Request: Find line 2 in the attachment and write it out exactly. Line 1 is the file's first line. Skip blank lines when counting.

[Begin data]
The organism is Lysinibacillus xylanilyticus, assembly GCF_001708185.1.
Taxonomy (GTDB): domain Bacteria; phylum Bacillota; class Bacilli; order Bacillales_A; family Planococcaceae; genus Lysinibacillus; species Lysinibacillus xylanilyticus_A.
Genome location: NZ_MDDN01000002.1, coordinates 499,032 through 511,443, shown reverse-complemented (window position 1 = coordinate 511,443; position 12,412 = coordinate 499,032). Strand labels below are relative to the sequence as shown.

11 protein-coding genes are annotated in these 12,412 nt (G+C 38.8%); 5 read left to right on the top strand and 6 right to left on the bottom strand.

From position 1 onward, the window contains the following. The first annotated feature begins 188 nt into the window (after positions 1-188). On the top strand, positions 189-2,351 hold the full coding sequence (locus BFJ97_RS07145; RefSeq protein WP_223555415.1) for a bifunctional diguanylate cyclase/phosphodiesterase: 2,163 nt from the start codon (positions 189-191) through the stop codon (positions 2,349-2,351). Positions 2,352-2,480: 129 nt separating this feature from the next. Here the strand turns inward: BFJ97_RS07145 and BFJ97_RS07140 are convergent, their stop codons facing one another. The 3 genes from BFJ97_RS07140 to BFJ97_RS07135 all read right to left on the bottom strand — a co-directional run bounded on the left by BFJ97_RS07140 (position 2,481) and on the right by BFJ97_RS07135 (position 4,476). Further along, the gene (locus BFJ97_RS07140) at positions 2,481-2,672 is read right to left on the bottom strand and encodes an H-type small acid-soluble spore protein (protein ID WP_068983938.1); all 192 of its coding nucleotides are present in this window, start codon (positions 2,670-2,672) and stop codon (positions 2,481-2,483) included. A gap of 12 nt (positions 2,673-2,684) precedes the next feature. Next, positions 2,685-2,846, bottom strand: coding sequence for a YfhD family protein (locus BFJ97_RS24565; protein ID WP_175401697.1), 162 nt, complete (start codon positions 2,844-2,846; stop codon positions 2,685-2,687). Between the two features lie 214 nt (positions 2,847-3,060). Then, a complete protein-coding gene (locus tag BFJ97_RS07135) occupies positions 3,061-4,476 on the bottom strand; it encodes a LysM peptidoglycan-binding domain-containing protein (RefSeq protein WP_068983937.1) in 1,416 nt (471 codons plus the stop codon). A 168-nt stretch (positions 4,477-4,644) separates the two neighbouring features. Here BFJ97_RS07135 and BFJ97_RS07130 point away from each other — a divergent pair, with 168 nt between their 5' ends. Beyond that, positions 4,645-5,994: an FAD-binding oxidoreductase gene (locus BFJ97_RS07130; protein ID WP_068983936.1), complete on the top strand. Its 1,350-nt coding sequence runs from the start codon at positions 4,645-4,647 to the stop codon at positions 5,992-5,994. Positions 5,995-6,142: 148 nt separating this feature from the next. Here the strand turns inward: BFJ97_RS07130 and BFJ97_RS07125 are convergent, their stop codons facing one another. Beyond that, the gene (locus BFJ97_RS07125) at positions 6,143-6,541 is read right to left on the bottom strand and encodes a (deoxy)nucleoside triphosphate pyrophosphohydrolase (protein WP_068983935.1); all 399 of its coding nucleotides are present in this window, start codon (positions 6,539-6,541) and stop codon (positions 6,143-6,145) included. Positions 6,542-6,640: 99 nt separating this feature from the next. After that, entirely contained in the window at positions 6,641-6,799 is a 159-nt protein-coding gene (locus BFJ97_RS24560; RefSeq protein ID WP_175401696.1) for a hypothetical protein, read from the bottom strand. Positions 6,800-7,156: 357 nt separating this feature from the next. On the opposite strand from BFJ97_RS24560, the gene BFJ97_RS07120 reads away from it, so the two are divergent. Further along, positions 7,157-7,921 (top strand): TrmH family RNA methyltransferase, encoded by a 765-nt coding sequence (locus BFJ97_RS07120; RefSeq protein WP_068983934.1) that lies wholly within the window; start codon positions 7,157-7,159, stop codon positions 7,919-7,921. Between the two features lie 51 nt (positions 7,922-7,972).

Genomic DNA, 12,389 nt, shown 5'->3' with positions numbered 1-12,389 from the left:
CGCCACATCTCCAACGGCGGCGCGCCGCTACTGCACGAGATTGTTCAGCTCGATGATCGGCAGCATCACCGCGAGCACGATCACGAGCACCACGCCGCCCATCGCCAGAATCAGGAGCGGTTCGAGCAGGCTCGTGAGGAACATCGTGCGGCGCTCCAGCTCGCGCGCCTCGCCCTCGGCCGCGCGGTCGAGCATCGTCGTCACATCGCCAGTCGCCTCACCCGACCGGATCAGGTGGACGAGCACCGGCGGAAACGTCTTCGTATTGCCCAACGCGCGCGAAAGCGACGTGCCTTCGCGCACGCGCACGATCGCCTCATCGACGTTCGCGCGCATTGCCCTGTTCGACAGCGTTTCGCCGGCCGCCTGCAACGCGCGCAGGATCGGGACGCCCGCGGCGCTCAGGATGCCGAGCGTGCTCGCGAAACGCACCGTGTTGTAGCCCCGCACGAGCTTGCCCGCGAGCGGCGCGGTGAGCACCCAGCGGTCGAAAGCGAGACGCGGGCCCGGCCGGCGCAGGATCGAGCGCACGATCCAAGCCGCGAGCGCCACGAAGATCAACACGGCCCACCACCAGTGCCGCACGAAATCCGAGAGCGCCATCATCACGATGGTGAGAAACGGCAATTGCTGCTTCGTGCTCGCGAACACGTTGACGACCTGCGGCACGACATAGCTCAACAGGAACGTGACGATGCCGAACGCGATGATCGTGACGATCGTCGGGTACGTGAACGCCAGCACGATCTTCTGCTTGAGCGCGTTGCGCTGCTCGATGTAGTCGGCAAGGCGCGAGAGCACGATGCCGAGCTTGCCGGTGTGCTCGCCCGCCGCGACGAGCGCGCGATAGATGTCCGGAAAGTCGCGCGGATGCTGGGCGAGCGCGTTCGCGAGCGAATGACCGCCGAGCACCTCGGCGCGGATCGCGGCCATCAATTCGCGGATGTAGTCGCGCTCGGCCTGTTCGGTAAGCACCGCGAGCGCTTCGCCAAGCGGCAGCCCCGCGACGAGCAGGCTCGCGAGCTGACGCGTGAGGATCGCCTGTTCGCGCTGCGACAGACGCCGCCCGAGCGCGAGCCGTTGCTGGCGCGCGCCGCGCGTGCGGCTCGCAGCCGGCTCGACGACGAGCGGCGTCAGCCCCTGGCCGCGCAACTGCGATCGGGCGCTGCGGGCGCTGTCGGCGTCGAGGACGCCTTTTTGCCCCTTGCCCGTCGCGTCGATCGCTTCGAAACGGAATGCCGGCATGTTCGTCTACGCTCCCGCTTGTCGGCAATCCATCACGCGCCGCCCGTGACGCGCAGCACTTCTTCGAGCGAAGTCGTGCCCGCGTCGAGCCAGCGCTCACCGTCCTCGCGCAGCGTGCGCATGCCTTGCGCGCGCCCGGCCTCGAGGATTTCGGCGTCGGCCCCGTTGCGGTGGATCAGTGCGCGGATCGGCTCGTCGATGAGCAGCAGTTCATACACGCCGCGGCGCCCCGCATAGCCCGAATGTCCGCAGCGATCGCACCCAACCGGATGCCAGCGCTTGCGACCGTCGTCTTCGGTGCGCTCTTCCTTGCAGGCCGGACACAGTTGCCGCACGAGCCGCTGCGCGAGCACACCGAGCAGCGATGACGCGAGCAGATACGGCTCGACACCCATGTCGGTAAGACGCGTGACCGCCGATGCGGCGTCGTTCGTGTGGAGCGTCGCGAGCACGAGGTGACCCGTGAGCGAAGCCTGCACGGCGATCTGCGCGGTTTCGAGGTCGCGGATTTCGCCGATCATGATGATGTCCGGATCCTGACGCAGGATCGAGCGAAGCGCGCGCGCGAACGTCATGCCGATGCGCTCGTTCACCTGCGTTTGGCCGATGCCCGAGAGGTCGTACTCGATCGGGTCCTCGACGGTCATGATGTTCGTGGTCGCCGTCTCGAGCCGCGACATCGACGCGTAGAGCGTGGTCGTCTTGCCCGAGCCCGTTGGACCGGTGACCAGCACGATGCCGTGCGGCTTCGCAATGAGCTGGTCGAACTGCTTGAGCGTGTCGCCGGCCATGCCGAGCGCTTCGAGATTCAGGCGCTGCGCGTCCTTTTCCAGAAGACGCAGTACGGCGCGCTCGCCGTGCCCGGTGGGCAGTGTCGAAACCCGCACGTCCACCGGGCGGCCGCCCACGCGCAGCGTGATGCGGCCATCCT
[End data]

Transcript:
Taxonomy (GTDB): domain Bacteria; phylum Bacillota; class Bacilli; order Bacillales_A; family Planococcaceae; genus Lysinibacillus; species Lysinibacillus xylanilyticus_A.